The Centers for Disease Control (CDC) recommends the use of products containing active ingredients registered with the U.S. Environmental Protection Agency (EPA) for use as repellents applied to skin and clothing.
EPA registration of repellent active ingredients indicates the materials have been reviewed and approved for efficacy and human safety when applied according to the instructions on the label.
These products are sold at most major supermarkets and retailers throughout Boulder County.
- Alternatives to DEET
- DEET as an Active Ingredient
- Determining Repellent Effectiveness
- Other Mosquito Prevention Products
- DEET Products & Alternatives
The DEET alternatives listed below have been shown to have the same efficacy as a low concentration of DEET, lasting about 90 minutes.
Please follow the manufacturer’s instructions provided on the product label.
Key ingredient: soybean oil.
Found in Cutter Advanced, this product has not yet been approved for children under 3. Picaridin, also known as KBR 3023, has been available for many years in Asia, Australia, and Europe. It was recently approved for use in mosquito sprays by the EPA and has been included in the list of repellent recommendations by the CDC.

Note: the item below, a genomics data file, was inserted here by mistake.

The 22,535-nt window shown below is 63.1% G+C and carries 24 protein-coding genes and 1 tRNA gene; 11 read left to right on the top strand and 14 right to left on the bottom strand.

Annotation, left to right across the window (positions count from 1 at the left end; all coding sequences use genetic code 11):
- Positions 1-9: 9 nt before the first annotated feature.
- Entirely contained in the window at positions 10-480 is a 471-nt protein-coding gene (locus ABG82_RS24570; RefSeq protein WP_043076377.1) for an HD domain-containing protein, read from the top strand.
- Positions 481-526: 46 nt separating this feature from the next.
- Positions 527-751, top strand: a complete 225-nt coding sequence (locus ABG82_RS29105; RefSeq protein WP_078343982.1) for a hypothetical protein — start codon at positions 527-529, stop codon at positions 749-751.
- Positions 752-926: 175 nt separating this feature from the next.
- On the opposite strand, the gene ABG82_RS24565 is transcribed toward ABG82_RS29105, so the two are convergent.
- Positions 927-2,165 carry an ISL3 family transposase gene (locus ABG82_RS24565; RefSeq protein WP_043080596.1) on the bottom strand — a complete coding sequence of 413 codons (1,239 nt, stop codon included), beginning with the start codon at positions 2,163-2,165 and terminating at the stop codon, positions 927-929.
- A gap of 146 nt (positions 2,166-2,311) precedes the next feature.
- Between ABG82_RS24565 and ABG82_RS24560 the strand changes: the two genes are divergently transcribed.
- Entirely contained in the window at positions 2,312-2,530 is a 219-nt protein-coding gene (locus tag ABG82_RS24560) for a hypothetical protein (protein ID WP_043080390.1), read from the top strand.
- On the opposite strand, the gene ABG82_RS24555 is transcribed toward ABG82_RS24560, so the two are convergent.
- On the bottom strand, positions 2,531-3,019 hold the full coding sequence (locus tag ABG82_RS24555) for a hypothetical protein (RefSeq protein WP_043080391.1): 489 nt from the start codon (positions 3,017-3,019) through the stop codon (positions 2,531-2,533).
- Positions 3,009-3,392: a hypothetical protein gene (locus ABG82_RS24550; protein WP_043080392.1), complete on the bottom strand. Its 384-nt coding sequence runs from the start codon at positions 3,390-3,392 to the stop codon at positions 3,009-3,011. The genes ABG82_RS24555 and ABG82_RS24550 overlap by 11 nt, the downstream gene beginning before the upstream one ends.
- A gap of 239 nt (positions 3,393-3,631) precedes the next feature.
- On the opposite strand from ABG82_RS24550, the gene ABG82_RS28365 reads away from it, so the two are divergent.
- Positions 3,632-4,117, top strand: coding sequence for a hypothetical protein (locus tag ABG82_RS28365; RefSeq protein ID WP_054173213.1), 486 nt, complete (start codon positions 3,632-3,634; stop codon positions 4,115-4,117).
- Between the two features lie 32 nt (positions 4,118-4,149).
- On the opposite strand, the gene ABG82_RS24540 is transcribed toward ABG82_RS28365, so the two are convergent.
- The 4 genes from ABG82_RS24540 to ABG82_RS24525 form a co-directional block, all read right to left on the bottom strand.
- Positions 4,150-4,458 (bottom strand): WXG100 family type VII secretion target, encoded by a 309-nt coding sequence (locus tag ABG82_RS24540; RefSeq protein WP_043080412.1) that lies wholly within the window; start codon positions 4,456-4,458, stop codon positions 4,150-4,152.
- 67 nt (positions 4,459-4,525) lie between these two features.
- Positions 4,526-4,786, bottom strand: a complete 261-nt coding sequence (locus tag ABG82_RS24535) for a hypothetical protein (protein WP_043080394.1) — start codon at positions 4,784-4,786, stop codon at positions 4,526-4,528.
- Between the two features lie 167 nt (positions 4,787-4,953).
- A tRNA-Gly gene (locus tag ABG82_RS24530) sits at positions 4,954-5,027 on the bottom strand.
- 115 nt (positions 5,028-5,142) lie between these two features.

Oil of Lemon Eucalyptus
Found in Repel Lemon Eucalyptus, OFF! Botanicals & Fight Bite Plant-Based Insect Repellent, these products should not be used on children under 3. Repel is 30% eucalyptus oil. Pure eucalyptus oil should never be applied to skin.
IR3535 has been used as an insect repellent in Europe for 20 years with no substantial adverse effects. Toxicity tests show that IR3535 is not harmful when ingested, inhaled, or used on skin. Eye irritation could occur if the chemical enters a person’s eyes.